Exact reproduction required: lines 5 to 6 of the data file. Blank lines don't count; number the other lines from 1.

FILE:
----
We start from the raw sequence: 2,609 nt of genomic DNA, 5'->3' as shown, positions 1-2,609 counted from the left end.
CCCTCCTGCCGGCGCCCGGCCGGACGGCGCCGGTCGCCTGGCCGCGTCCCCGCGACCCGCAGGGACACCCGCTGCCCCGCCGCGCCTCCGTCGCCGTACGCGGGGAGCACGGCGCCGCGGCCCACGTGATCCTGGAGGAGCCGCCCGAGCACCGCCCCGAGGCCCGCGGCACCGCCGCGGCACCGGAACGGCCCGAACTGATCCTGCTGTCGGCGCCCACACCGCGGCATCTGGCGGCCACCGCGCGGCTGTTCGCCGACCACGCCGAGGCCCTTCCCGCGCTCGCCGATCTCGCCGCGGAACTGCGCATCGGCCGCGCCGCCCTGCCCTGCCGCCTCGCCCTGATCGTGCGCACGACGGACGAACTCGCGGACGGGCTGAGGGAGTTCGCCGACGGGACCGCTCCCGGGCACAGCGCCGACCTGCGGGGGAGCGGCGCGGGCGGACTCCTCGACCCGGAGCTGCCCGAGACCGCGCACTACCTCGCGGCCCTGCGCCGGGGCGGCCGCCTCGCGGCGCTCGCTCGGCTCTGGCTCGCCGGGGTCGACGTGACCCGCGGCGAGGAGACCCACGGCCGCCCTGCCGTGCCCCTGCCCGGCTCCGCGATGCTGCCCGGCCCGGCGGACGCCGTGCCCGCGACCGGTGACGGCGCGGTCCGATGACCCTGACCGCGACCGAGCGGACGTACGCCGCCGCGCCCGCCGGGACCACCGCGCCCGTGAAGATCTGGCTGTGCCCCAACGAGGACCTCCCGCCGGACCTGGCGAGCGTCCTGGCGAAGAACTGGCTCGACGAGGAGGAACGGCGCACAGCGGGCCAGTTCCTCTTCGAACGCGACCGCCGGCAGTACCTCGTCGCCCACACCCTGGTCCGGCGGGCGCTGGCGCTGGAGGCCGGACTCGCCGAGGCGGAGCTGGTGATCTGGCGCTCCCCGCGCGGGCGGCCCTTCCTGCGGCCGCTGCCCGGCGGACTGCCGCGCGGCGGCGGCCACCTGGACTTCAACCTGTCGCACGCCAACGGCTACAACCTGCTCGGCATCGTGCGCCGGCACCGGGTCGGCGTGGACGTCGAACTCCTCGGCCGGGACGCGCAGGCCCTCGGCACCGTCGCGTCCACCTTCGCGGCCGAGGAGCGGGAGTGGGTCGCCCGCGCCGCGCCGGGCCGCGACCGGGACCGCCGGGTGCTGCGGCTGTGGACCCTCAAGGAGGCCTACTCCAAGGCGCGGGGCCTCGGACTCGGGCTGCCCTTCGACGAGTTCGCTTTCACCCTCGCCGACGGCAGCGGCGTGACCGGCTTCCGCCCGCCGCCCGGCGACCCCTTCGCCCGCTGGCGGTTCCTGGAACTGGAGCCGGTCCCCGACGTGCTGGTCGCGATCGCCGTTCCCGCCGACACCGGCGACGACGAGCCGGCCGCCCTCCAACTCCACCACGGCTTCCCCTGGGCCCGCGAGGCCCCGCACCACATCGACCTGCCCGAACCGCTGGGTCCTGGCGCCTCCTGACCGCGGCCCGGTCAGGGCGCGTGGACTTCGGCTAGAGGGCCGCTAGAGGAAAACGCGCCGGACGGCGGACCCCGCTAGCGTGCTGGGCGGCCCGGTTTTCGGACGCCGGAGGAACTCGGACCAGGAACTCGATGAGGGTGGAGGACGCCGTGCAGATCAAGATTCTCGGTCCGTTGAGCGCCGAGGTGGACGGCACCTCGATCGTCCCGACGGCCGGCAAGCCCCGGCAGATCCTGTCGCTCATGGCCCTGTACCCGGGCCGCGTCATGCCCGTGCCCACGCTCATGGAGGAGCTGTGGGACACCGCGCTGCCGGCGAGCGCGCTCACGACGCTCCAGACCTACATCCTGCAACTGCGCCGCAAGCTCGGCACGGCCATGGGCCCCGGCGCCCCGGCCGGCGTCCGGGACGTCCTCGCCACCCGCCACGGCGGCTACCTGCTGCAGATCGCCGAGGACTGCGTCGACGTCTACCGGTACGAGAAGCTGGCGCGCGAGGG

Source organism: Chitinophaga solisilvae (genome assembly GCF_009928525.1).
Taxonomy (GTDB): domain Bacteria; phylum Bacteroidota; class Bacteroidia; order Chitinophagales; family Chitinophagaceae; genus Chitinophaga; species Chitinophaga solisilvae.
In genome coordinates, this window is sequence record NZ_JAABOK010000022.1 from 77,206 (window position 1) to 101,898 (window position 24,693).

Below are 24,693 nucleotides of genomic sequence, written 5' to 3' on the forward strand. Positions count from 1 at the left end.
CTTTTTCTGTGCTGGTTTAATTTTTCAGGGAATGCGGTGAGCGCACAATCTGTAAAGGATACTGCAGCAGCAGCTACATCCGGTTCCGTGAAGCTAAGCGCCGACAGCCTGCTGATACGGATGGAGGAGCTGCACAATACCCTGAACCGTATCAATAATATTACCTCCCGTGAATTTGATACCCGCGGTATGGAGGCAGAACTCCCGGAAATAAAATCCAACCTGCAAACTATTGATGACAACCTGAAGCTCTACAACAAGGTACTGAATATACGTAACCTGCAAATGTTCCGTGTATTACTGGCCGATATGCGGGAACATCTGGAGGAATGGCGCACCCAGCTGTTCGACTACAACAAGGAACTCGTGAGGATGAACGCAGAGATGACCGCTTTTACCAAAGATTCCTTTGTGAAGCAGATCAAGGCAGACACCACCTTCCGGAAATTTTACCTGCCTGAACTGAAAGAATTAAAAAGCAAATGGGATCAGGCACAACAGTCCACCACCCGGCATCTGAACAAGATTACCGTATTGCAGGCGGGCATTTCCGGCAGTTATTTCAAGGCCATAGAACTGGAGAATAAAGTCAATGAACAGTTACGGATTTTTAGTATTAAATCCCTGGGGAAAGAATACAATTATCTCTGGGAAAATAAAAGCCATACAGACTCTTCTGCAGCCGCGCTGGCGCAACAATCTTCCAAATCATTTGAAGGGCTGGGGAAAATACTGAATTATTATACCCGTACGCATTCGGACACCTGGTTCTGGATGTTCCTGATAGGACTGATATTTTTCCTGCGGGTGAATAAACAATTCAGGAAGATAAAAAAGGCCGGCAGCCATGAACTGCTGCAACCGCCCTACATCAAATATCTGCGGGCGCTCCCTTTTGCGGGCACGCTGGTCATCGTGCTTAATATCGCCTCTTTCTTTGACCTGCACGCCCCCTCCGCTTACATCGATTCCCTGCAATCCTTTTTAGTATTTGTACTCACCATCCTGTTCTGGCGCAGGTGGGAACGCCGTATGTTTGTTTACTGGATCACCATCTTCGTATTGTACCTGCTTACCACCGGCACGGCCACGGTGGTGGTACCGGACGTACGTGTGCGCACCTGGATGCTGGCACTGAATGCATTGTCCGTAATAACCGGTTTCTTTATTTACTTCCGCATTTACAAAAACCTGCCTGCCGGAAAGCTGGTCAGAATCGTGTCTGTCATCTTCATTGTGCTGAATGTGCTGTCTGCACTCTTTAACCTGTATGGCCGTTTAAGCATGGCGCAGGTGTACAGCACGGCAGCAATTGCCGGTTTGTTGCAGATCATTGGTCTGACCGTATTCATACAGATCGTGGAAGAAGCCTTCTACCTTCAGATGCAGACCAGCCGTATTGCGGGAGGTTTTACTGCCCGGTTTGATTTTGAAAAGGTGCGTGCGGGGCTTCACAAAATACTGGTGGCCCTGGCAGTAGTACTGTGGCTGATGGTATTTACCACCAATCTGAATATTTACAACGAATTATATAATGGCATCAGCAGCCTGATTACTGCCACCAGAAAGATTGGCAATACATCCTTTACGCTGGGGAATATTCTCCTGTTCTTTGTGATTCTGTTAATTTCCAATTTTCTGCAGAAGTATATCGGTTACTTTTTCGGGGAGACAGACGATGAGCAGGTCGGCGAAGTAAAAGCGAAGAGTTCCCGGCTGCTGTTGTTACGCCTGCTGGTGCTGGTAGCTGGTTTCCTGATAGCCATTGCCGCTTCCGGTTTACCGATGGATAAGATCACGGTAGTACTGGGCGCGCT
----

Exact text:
In genome coordinates, this window is sequence record NZ_JAABOK010000022.1 from 77,206 (window position 1) to 101,898 (window position 24,693).

Below are 24,693 nucleotides of genomic sequence, written 5' to 3' on the forward strand. Positions count from 1 at the left end.